Sure, the officers in George Floyd's murder lost their jobs. Now they face criminal prosecution for murder and aiding and abetting murder. This is only because of the overwhelming video evidence and the angry, nation-wide high-profile protests now going on two weeks. The reality is that, statistically, even these officers are likely to escape conviction. Of the 150 officers charged with homicide in the line of duty, the majority have been found not guilty, give a slap on the wrists, or had charges dropped.

Remember also, police in the United States arrest about 12,000,000 people a year, but not usually their own ilk. But for the rest of Americans, especially Black and Brown Americans, they usually get arrested and charged the same day the cops decide they are guilty. The "talk" Black parents give to young males about how to act around police is designed not so much to prevent arrests but to help save their lives. This worked for Omar Jimenez. But not for George Floyd.

So, beyond the massive street protests and demands for change what is to be done? And what can we expect? Just airbrushing and tweaking the criminal justice system will make little differences here and there. But that will not be enough. Let us for a moment consider this scenario: If a white woman was accused of trying to pass a fake $20 bill in a store, it's impossible to imagine the police storming her vehicle, ordering her and her friends out, placing her in handcuffs, and ultimately murdering her on the street in full view of the public. Heck, his colleague or partner would have stepped in a stopped him.

Herein lies the real problem of law enforcement in the United States today. White supremacy is the foundation upon which the American republic is built. From the time the first Africans were brought here as slaves to work on white plantations the American system sought to dehumanize and criminalize them, and promoted the supremacy of whiteness and the inferiority of Blackness. "The negro is a beast," they said and "civilizing him" by beatings and brutality was "good for him" they said.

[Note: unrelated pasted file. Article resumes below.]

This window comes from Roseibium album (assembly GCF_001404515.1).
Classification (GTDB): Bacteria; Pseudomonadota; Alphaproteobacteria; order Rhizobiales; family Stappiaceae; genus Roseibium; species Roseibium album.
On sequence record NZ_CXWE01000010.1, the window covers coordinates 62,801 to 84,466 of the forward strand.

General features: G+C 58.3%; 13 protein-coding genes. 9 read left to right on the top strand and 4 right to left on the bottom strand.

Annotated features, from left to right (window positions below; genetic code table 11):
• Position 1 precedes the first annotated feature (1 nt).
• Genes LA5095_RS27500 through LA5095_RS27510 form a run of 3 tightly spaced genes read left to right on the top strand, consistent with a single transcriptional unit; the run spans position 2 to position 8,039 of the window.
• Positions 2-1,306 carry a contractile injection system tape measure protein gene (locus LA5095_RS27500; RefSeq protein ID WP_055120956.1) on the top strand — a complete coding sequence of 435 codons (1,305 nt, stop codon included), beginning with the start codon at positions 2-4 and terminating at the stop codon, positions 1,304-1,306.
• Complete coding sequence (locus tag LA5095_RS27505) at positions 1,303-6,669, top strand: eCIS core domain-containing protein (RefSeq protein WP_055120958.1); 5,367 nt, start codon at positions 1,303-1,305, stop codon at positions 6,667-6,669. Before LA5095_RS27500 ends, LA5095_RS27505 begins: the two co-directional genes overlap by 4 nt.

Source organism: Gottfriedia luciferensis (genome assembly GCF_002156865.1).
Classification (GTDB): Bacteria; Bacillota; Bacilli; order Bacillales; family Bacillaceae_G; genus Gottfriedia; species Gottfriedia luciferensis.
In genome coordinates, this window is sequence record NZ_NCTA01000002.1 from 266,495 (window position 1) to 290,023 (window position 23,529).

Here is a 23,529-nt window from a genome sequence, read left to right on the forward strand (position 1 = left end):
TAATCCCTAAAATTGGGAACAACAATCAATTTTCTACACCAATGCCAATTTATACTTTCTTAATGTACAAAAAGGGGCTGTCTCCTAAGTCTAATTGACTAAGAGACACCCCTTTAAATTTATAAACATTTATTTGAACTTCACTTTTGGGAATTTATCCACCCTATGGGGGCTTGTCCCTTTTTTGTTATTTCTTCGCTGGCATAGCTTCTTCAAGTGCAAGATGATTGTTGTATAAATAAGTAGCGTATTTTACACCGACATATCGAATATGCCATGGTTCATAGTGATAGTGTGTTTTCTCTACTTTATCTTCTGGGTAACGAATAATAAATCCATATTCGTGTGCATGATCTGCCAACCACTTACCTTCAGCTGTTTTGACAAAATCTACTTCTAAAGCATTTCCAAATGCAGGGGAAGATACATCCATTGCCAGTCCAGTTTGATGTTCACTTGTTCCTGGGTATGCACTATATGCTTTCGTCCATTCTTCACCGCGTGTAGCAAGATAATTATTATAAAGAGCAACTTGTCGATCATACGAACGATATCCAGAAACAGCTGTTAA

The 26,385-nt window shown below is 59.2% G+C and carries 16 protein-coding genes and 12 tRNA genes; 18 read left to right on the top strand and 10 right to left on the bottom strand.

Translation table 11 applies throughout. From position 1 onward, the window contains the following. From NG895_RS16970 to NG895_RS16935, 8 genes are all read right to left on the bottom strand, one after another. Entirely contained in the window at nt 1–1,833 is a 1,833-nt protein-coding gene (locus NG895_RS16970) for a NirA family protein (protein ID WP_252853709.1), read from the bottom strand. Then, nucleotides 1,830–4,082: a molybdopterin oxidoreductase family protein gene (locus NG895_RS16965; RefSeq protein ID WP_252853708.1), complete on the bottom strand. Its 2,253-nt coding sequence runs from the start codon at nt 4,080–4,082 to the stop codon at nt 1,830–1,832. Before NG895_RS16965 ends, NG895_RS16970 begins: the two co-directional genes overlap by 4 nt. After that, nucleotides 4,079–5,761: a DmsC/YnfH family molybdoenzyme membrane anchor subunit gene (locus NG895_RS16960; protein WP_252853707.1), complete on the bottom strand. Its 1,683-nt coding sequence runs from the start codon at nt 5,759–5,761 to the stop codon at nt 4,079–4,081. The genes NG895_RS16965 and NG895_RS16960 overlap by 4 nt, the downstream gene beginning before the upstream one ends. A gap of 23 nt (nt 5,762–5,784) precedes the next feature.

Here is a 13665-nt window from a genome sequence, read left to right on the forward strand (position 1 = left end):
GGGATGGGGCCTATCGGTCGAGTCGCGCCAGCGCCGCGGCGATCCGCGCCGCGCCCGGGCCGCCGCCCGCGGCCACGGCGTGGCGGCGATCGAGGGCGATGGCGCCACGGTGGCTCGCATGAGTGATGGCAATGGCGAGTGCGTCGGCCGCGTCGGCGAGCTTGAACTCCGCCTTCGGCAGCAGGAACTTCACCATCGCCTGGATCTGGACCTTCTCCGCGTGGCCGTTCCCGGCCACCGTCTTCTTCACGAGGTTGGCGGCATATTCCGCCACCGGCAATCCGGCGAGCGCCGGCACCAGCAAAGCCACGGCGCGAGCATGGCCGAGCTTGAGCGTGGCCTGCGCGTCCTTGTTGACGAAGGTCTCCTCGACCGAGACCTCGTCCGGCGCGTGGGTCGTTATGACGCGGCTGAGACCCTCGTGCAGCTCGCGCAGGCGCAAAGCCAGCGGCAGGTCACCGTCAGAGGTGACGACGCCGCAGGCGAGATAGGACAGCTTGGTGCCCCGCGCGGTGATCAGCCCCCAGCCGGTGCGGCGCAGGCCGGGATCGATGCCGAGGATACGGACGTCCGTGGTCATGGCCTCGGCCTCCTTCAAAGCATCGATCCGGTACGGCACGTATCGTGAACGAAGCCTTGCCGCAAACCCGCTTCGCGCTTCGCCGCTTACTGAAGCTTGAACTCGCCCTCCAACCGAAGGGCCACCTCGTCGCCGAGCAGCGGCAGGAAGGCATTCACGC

So today, it's not a question of a few bad apple cops and the "vast majority of cops" being good, decent people. Yes, the four former cops charged in the murder of George Floyd, I believe, are rotten to the very core. It's about cops shoving a 75-year old white man on the fringes of a protest so hard that he ends up in hospital, and 57 white cops resign from their unit in protest after two of their members were charged with assault.

It's about a Black mayor so afraid of his own police department and the union that represents them that he puts on a pathetic performance on live television, twisting himself into all kinds of contortions, trying to explain away the incident in a way that obliquely supports the cops. And it's the gangland mentality on unashamedly display when this group of cops stand outside a courthouse and cheer when their two colleagues plead "no guilty" to assault charges. Imagine if the victim of that assault was a Black man.

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MICHAEL DERK ROBERTS Small Business Consultant, Editor, and Social Media & Communications Expert, New York Over the past 20 years I've been a top SMALL BUSINESS CONSULTANT and POLITICAL CAMPAIGN STRATEGIST in Brooklyn, New York, running (more...)